July 3rd was Independence Day for former indie queen Liz Phair, when she self-released her new album, Funstyle, on her official website without any promotion. Phair was dropped from Capitol Records after Somebody’s Miracle, the snoozer of a follow-up to her unfairly maligned 2003 self-titled album, became her least successful album to date. Funstyle is, in many ways, a return to her roots, its DIY vibe harking back to the ethos, if not the sound, of 1993’s landmark Exile in Guyville.
A mix of spoken-word sonic collages and adult-rock balladry, the album is anything but consistent, but it’s far more interesting than its predecessor and finds Phair venturing into previously unexplored territory. Though it adds to the album’s already slipshod tone, “My My” is a slice of funk-lite that’s not entirely unconvincing, while “Bang! Bang!” is the most successful of the more experimental tracks because, well, it’s an actual song. “Satisfied” proves to be the album’s strongest offering overall, a catchy MOR rock ballad that would work nicely on pop radio alongside hits by Taylor Swift and Lady Antebellum while, at the same time, retaining some of Phair’s signature candor: “I remember you when you held my hair as I puked, oh, everywhere.”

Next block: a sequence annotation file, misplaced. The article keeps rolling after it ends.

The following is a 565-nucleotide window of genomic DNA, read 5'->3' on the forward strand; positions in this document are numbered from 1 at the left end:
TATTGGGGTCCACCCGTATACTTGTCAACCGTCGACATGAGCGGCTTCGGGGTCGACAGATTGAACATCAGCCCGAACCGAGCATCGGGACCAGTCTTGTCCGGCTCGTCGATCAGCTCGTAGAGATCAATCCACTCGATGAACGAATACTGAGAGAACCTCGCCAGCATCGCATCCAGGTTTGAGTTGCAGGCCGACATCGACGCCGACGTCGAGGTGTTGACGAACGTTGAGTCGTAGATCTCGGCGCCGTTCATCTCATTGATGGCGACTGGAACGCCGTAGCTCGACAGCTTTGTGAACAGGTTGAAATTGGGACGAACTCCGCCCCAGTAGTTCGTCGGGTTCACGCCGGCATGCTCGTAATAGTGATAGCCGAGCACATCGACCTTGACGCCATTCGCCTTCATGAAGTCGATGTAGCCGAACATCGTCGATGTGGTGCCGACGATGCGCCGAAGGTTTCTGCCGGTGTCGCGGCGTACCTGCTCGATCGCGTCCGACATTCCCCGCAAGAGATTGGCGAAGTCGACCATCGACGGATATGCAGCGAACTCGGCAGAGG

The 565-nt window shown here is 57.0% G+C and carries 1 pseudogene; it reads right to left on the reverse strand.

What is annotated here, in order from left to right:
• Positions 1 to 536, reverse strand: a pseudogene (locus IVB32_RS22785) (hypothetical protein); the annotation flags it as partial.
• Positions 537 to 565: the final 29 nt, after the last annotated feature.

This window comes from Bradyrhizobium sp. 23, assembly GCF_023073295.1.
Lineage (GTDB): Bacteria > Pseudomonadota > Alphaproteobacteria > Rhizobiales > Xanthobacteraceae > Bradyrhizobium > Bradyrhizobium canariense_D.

Phair has always been a bundle of insecurities, and “Smoke,” a sort of half-song comprised of drum loops, synths, operatic vocals, and splashes of Southern soul, finds the singer-songwriter displaying her “little voice of self-doubt.” The tongue-in-cheek “Bollywood,” likely to be the most blogged about track on the album because she raps badly on it, makes reference to Phair’s recent stint as a primetime drama composer (“Record sales are shrinkin’/I am gettin’ poor-a”) and her longevity in the biz (she jokes that her publishing contract was written on microfiche and stone tablets). But it’s “U Hate It,” a horrible but occasionally funny little number, that takes the piss, calling out market-obsessed record execs on their B.S.: “I liked [the record] a lot, the way it was handled, you know? Her exposure, and the way we didn’t overexpose the exposure.”
Funstyle is Phair’s most self-referential effort to date, a kind of “fuck-you” to an industry that propped her up, bemoaned her failure to live up to the hype, gave her a makeover, and then dumped her on the curb like some discarded Ke$ha outfit. Phair has never taken herself even half as seriously as the straight, white, male rock press always has, which goes a long way in explaining why she’s disappointed so many since she was branded a rock goddess in the early ‘90s. And Funstyle, though interesting, is unlikely to change that.